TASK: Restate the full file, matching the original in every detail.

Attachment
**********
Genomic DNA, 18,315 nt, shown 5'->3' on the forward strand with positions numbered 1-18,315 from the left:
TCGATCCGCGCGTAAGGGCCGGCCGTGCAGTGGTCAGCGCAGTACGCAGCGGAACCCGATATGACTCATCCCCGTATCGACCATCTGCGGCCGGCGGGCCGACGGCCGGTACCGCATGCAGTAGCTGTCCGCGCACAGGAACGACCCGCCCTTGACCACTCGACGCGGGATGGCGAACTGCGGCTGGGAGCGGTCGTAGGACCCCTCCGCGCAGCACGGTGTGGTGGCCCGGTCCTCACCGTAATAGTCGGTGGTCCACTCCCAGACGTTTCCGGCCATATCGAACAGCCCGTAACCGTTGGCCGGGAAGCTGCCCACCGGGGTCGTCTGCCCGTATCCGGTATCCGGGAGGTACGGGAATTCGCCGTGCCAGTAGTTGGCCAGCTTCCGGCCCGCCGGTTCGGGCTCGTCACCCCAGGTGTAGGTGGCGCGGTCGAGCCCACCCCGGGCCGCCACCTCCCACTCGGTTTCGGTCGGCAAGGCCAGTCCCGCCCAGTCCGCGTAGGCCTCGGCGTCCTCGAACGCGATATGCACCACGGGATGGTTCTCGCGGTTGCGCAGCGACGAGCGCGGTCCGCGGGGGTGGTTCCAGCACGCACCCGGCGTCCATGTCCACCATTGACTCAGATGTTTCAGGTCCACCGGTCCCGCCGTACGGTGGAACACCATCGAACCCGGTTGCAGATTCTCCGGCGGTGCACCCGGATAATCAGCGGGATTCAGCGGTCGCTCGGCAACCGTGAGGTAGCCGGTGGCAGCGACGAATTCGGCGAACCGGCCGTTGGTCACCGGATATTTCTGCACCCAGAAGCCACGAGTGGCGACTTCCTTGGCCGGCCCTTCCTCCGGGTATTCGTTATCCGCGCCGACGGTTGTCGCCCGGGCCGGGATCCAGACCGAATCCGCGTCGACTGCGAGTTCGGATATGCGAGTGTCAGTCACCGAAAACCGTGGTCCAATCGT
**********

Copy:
Genomic DNA, 18,315 nt, shown 5'->3' on the forward strand with positions numbered 1-18,315 from the left:
TCGATCCGCGCGTAAGGGCCGGCCGTGCAGTGGTCAGCGCAGTACGCAGCGGAACCCGATATGACTCATCCCCGTATCGACCATCTGCGGCCGGCGGGCCGACGGCCGGTACCGCATGCAGTAGCTGTCCGCGCACAGGAACGACCCGCCCTTGACCACTCGACGCGGGATGGCGAACTGCGGCTGGGAGCGGTCGTAGGACCCCTCCGCGCAGCACGGTGTGGTGGCCCGGTCCTCACCGTAATAGTCGGTGGTCCACTCCCAGACGTTTCCGGCCATATCGAACAGCCCGTAACCGTTGGCCGGGAAGCTGCCCACCGGGGTCGTCTGCCCGTATCCGGTATCCGGGAGGTACGGGAATTCGCCGTGCCAGTAGTTGGCCAGCTTCCGGCCCGCCGGTTCGGGCTCGTCACCCCAGGTGTAGGTGGCGCGGTCGAGCCCACCCCGGGCCGCCACCTCCCACTCGGTTTCGGTCGGCAAGGCCAGTCCCGCCCAGTCCGCGTAGGCCTCGGCGTCCTCGAACGCGATATGCACCACGGGATGGTTCTCGCGGTTGCGCAGCGACGAGCGCGGTCCGCGGGGGTGGTTCCAGCACGCACCCGGCGTCCATGTCCACCATTGACTCAGATGTTTCAGGTCCACCGGTCCCGCCGTACGGTGGAACACCATCGAACCCGGTTGCAGATTCTCCGGCGGTGCACCCGGATAATCAGCGGGATTCAGCGGTCGCTCGGCAACCGTGAGGTAGCCGGTGGCAGCGACGAATTCGGCGAACCGGCCGTTGGTCACCGGATATTTCTGCACCCAGAAGCCACGAGTGGCGACTTCCTTGGCCGGCCCTTCCTCCGGGTATTCGTTATCCGCGCCGACGGTTGTCGCCCGGGCCGGGATCCAGACCGAATCCGCGTCGACTGCGAGTTCGGATATGCGAGTGTCAGTCACCGAAAACCGTGGTCCAATCGT